My mom had her milestone birthday last year with the number included but not advertised on the Delicious Daisies Cake, and this year was my dad’s turn! Since I sculpted him six realistic silver salmon for his 60th birthday cake, my mom & I brainstormed how to include some of his other hobbies as this Vintage Outdoorsman Cake, with an antique wicker fishing creel and vintage wood duck decoys surrounded by cut wafer paper duck blind grass saying “Happy 70th Birthday, Gary!” in “platinum” to celebrate 70 years!
My first step was measuring the cake size so I knew my canvas size to sculpt the wicker fishing creel and duck decoys, plus how large to make the digital artwork to use my edible printer with wafer paper for the duck blind grass and birthday message. My dad requested German chocolate cake, which has delicious nutty caramel coconut frosting, but tricky texture to decorate! My plan was to wrap the frosted cake in plastic wrap and use the springform rings around the plastic wrap to hold the gooey frosting in place for transit, then add the duck blind grass very last. I measured the ring circumference which was about 23″, then designed the birthday message to be about 17″ long by 2″ high on 3.5″-4″ grass, with extra pages of plain grass printed to piece everything together around the full circumference. I know from experience the wafer paper curls fairly quickly in ambient moisture, but the duck blind grass should stand upright, so I planned to cut the grass texture but keep the wafer sheets flat until just before presenting the cake.
Before I could start sculpting, I mixed up some modeling chocolate to be a base wood color, using a mix of white chocolate and semi-sweet baking chips, so I had to guess at how much corn syrup to use since all the recipes are for specific chocolate ratios, not mixes between them. I also tried mixing a wicker color of modeling chocolate by adding a small amount of semi-sweet chips and a touch of yellow gel food coloring to the white chocolate chips. Modeling chocolate always needs to set in the fridge overnight as slabs covered in plastic wrap first, then it’s shelf-safe as long as kept in plastic.
I think the mix of different chocolates made my modeling chocolate more brittle than usual, since I couldn’t soften it enough just by kneading at room temperature. 30 seconds in the microwave was enough that I could knead the hot, almost gooey sections with the solid sections into one consistent soft ball, then continue to sculpt for an hour or so before it got too solid again. I formed the basic duck decoy shapes while the modeling chocolate was very soft, then let them set with some folded wax paper and paper towel support so the tails and necks wouldn’t slump. It was extra tricky shaping the fishing creel base until the modeling chocolate firmed up a bit, and setting overnight required folded wax paper support inside so it didn’t collapse on itself. After the creel was formed, the duck decoys were solid enough to hold their shape, then I was able to continue sculpting details, including woodgrain texture using a sewing pin and eyes stamped using a large piping tip.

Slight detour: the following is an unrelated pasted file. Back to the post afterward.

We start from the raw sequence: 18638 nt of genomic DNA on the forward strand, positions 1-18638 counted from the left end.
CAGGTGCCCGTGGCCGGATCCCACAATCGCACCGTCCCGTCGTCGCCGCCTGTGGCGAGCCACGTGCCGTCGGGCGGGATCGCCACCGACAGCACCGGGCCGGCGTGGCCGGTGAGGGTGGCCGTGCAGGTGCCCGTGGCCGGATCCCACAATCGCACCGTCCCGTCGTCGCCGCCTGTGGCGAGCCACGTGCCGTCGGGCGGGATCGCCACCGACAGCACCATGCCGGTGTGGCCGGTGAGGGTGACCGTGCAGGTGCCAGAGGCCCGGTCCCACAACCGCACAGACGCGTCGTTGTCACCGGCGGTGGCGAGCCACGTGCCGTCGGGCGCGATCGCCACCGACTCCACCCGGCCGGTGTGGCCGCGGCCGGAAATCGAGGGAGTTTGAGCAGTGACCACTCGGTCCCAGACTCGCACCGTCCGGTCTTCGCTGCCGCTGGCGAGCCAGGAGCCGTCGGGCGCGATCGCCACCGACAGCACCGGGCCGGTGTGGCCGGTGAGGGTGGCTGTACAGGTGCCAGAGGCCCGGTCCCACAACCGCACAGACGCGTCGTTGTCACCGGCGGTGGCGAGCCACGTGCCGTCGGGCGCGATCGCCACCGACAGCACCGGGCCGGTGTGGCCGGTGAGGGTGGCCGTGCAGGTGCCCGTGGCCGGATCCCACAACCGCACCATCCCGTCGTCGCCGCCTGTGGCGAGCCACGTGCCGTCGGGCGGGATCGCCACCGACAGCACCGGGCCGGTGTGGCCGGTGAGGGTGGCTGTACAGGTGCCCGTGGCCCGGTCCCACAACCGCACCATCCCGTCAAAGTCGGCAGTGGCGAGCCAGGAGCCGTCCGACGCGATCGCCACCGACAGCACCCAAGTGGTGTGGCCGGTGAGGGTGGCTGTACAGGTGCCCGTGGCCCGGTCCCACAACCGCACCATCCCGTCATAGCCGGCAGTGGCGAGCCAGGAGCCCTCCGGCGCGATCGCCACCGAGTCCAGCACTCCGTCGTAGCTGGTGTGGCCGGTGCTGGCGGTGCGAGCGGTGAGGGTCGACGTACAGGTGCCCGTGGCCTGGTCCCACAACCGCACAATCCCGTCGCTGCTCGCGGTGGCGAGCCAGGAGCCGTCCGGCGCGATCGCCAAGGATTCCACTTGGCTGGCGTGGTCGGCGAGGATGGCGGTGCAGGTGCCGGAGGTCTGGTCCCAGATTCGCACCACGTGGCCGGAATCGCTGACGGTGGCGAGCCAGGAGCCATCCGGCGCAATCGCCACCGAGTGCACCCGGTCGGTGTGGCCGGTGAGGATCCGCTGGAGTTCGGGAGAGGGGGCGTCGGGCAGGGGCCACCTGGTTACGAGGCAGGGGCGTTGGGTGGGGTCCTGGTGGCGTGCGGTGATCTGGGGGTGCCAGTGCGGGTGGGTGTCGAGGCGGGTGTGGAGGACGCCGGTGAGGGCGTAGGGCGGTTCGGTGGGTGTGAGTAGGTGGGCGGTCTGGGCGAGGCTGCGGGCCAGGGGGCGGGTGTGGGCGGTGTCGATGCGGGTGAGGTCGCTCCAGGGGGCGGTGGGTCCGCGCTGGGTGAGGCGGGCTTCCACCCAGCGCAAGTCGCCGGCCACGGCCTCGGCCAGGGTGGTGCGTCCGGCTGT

My mom had sent me photos of the antique duck decoy hen and drake at their house, so I used them as models to paint my chocolate duck decoys. I wanted them to look aged, not freshly painted, so letting some of the base chocolate color show was intentional like the paint was wearing away. I’ve been using ChocoWhite plain on dark chocolate and fudge for a couple years now, but this was my first attempt at mixing colors with the ChocoWhite to make opaque chocolate paint…very nice to discover that my gel food colors worked great! I used black, black/brown, medium brown, yellow/brown, and teal, some mixed with ChocoWhite when needed, like the yellow beaks and teal heads of the drakes. I was very pleased how they turned out so much like the originals! Since I made three duck decoys, I painted the third as another drake since they are prettier.